Throughout history the final punishment had always been the
death penalty. As the other Case-Studies in this Gallery show,
there was a move in the 20th century away from the tough punishments
of earlier periods. Gradually pressure built up to abolish
capital punishment, although the debate was fiercely contested,
with campaigns being waged on both sides. Those who wanted
to retain capital punishment argued that:
- it had a deterrent effect,
- criminals would be more likely to carry guns if there
was no danger of their being hanged for killing,
- life imprisonment was worse,
- it was a way of showing society's disgust at this crime.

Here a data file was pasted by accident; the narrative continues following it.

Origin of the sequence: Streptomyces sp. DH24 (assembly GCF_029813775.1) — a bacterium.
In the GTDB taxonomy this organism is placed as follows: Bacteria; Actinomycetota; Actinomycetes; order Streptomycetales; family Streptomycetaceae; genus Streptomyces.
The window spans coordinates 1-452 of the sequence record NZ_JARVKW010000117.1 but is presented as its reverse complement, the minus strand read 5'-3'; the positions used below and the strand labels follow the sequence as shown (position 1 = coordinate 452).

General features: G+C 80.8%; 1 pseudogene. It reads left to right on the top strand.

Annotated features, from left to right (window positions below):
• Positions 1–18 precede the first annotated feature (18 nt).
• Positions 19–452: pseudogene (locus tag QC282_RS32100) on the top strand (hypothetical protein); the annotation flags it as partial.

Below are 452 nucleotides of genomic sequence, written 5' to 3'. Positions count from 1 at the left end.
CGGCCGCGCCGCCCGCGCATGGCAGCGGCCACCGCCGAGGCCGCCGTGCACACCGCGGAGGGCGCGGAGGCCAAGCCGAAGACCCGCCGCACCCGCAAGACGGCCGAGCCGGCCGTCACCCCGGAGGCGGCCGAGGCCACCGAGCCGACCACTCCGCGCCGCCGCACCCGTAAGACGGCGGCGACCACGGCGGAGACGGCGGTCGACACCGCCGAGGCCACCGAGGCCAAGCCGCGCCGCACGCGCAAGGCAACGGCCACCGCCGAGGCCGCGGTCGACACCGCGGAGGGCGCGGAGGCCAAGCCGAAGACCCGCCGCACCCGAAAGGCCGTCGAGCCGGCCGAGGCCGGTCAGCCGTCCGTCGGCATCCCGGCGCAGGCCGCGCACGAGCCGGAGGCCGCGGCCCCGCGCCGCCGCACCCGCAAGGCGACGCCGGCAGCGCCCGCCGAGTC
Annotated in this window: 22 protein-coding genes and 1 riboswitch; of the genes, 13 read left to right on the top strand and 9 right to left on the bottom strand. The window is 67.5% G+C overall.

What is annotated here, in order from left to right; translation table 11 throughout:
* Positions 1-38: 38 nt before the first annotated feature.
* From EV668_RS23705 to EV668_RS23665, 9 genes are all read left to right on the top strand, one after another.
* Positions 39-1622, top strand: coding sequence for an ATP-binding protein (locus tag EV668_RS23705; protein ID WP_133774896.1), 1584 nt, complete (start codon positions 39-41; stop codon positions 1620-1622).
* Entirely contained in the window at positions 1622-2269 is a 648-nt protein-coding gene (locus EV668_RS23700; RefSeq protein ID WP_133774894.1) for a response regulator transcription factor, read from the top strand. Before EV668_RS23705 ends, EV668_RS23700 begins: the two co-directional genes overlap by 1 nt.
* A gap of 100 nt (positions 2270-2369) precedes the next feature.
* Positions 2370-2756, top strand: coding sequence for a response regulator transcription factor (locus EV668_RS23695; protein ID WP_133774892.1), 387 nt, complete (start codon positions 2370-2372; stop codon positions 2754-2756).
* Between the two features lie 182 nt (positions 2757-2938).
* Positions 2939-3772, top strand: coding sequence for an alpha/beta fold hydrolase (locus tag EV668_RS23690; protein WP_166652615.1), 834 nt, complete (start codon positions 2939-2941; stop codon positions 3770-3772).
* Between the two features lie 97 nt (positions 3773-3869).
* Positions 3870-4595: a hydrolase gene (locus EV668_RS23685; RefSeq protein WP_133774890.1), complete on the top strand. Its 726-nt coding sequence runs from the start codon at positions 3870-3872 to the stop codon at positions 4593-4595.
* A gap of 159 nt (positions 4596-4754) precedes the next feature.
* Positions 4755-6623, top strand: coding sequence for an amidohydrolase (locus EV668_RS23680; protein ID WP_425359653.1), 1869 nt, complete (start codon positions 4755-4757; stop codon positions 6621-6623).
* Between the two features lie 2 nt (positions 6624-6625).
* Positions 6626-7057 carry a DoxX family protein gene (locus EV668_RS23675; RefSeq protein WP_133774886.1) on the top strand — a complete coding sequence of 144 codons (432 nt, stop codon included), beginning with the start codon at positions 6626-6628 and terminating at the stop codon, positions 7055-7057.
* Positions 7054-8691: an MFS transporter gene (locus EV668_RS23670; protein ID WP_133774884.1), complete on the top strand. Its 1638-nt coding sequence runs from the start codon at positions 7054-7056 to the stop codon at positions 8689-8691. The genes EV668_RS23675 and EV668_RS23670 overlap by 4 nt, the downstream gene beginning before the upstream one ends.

Abolitionists argued that:
- other countries had abolished capital punishment without
a noticeable increase in crime,
- mistakes were sometimes made and the wrong person executed,
- most murders happen on the spur of the moment, so capital
punishment is not a deterrent,
- execution is barbaric.
Votes on abolition were held in Parliament at various times.
Each time M.P.s voted to keep the death penalty, but less
convincingly. Finally in 1957 hanging was abolished for all
except murdering a police officer, killing by shooting or
while resisting arrest. In 1965 it was abolished altogether.